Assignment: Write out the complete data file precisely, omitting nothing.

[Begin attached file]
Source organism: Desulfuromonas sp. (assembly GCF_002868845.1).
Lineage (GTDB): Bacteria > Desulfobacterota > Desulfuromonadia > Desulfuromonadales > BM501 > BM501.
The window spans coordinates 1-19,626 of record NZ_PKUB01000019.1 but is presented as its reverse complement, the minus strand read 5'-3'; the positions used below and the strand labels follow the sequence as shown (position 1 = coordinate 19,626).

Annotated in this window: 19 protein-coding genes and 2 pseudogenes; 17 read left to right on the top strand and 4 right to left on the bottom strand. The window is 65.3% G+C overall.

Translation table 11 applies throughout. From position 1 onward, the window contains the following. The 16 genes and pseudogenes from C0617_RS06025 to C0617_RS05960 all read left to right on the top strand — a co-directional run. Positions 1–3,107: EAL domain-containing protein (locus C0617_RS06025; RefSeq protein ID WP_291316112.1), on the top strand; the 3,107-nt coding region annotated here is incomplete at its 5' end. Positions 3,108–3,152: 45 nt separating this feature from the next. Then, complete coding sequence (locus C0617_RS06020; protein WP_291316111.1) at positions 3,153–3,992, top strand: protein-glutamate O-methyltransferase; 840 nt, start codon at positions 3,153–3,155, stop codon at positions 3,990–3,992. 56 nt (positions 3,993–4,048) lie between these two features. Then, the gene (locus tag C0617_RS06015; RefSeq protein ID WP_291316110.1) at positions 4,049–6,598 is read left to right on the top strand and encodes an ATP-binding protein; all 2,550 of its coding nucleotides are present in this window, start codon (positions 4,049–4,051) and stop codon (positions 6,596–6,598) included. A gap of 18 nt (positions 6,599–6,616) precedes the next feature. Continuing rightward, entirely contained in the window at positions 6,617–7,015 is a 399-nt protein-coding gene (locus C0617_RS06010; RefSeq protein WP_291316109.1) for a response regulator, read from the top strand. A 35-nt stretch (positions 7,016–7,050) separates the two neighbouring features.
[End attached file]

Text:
Source organism: Desulfuromonas sp. (assembly GCF_002868845.1).
Lineage (GTDB): Bacteria > Desulfobacterota > Desulfuromonadia > Desulfuromonadales > BM501 > BM501.
The window spans coordinates 1-19,626 of record NZ_PKUB01000019.1 but is presented as its reverse complement, the minus strand read 5'-3'; the positions used below and the strand labels follow the sequence as shown (position 1 = coordinate 19,626).

Annotated in this window: 19 protein-coding genes and 2 pseudogenes; 17 read left to right on the top strand and 4 right to left on the bottom strand. The window is 65.3% G+C overall.

Translation table 11 applies throughout. From position 1 onward, the window contains the following. The 16 genes and pseudogenes from C0617_RS06025 to C0617_RS05960 all read left to right on the top strand — a co-directional run. Positions 1–3,107: EAL domain-containing protein (locus C0617_RS06025; RefSeq protein ID WP_291316112.1), on the top strand; the 3,107-nt coding region annotated here is incomplete at its 5' end. Positions 3,108–3,152: 45 nt separating this feature from the next. Then, complete coding sequence (locus C0617_RS06020; protein WP_291316111.1) at positions 3,153–3,992, top strand: protein-glutamate O-methyltransferase; 840 nt, start codon at positions 3,153–3,155, stop codon at positions 3,990–3,992. 56 nt (positions 3,993–4,048) lie between these two features. Then, the gene (locus tag C0617_RS06015; RefSeq protein ID WP_291316110.1) at positions 4,049–6,598 is read left to right on the top strand and encodes an ATP-binding protein; all 2,550 of its coding nucleotides are present in this window, start codon (positions 4,049–4,051) and stop codon (positions 6,596–6,598) included. A gap of 18 nt (positions 6,599–6,616) precedes the next feature. Continuing rightward, entirely contained in the window at positions 6,617–7,015 is a 399-nt protein-coding gene (locus C0617_RS06010; RefSeq protein WP_291316109.1) for a response regulator, read from the top strand. A 35-nt stretch (positions 7,016–7,050) separates the two neighbouring features.